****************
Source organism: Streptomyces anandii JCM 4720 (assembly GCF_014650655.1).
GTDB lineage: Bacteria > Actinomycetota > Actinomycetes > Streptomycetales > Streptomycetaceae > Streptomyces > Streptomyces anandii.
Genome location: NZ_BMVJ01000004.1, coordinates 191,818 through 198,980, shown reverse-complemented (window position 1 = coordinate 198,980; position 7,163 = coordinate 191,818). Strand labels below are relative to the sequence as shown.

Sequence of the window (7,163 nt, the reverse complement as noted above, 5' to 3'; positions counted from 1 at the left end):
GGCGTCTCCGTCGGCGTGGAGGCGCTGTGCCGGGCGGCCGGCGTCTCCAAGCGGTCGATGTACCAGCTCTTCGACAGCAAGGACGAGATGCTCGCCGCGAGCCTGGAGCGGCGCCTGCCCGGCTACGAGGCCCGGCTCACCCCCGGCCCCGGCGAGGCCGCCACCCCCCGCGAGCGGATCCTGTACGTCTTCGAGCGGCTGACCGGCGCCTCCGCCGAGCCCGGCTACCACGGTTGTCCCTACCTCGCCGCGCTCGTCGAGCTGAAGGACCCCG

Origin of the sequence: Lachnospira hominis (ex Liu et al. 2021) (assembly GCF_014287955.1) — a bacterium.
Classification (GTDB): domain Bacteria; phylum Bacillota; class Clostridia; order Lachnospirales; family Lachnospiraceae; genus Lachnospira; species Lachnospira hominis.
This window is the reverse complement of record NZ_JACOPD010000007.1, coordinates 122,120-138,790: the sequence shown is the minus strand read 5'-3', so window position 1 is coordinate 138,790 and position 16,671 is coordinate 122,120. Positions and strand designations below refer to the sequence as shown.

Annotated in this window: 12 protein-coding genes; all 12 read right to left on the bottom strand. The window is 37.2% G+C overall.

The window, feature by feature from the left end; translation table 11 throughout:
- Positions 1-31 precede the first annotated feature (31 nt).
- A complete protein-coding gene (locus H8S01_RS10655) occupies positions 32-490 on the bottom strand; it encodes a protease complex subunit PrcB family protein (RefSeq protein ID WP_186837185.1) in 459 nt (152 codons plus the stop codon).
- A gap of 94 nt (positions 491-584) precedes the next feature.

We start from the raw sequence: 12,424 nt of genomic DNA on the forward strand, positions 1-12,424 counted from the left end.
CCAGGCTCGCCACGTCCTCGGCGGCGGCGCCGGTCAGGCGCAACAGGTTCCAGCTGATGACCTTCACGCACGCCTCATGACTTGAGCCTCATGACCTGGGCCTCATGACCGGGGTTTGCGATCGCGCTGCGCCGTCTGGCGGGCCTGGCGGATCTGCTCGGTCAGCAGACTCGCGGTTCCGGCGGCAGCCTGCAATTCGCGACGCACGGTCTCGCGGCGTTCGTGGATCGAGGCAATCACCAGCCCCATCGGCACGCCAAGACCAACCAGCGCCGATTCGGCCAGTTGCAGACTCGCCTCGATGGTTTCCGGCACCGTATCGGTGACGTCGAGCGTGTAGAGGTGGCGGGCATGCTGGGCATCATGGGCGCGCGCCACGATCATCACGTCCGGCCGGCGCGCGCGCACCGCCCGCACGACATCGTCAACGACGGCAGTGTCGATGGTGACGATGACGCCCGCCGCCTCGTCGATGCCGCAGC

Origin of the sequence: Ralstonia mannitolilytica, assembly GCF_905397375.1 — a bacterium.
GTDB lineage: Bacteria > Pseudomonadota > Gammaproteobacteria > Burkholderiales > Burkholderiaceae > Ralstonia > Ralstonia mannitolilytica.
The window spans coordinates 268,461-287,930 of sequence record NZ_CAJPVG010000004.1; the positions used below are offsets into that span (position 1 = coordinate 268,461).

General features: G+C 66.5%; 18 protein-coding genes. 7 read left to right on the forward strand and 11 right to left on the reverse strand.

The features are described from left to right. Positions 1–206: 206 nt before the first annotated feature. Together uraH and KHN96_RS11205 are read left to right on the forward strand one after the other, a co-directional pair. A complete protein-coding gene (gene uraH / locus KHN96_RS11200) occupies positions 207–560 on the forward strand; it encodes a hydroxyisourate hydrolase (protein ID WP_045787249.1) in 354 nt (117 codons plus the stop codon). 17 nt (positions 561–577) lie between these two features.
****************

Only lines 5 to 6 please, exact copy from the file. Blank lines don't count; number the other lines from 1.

GGCGTCTCCGTCGGCGTGGAGGCGCTGTGCCGGGCGGCCGGCGTCTCCAAGCGGTCGATGTACCAGCTCTTCGACAGCAAGGACGAGATGCTCGCCGCGAGCCTGGAGCGGCGCCTGCCCGGCTACGAGGCCCGGCTCACCCCCGGCCCCGGCGAGGCCGCCACCCCCCGCGAGCGGATCCTGTACGTCTTCGAGCGGCTGACCGGCGCCTCCGCCGAGCCCGGCTACCACGGTTGTCCCTACCTCGCCGCGCTCGTCGAGCTGAAGGACCCCG

Origin of the sequence: Lachnospira hominis (ex Liu et al. 2021) (assembly GCF_014287955.1) — a bacterium.